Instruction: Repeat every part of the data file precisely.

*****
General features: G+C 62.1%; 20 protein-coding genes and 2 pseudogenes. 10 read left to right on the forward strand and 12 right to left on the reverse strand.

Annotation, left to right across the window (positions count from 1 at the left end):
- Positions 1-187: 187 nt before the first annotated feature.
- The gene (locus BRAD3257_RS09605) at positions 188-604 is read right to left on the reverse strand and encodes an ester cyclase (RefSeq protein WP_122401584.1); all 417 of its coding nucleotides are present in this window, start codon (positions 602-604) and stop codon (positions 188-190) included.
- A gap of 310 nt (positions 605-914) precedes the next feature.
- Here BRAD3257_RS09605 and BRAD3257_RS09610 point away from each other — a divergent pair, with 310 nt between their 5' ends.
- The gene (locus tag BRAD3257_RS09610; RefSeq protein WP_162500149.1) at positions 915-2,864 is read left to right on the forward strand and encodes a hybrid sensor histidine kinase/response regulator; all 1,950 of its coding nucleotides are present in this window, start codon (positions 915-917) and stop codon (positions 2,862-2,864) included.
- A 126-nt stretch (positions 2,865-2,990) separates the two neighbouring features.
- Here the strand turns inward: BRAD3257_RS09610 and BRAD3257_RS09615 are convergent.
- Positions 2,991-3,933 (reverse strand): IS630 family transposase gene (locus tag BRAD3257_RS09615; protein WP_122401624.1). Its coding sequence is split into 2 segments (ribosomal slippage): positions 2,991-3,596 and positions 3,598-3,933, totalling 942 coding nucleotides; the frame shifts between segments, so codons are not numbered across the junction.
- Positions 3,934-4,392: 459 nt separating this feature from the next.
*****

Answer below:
General features: G+C 62.1%; 20 protein-coding genes and 2 pseudogenes. 10 read left to right on the forward strand and 12 right to left on the reverse strand.

Annotation, left to right across the window (positions count from 1 at the left end):
- Positions 1-187: 187 nt before the first annotated feature.
- The gene (locus BRAD3257_RS09605) at positions 188-604 is read right to left on the reverse strand and encodes an ester cyclase (RefSeq protein WP_122401584.1); all 417 of its coding nucleotides are present in this window, start codon (positions 602-604) and stop codon (positions 188-190) included.
- A gap of 310 nt (positions 605-914) precedes the next feature.
- Here BRAD3257_RS09605 and BRAD3257_RS09610 point away from each other — a divergent pair, with 310 nt between their 5' ends.
- The gene (locus tag BRAD3257_RS09610; RefSeq protein WP_162500149.1) at positions 915-2,864 is read left to right on the forward strand and encodes a hybrid sensor histidine kinase/response regulator; all 1,950 of its coding nucleotides are present in this window, start codon (positions 915-917) and stop codon (positions 2,862-2,864) included.
- A 126-nt stretch (positions 2,865-2,990) separates the two neighbouring features.
- Here the strand turns inward: BRAD3257_RS09610 and BRAD3257_RS09615 are convergent.
- Positions 2,991-3,933 (reverse strand): IS630 family transposase gene (locus tag BRAD3257_RS09615; protein WP_122401624.1). Its coding sequence is split into 2 segments (ribosomal slippage): positions 2,991-3,596 and positions 3,598-3,933, totalling 942 coding nucleotides; the frame shifts between segments, so codons are not numbered across the junction.
- Positions 3,934-4,392: 459 nt separating this feature from the next.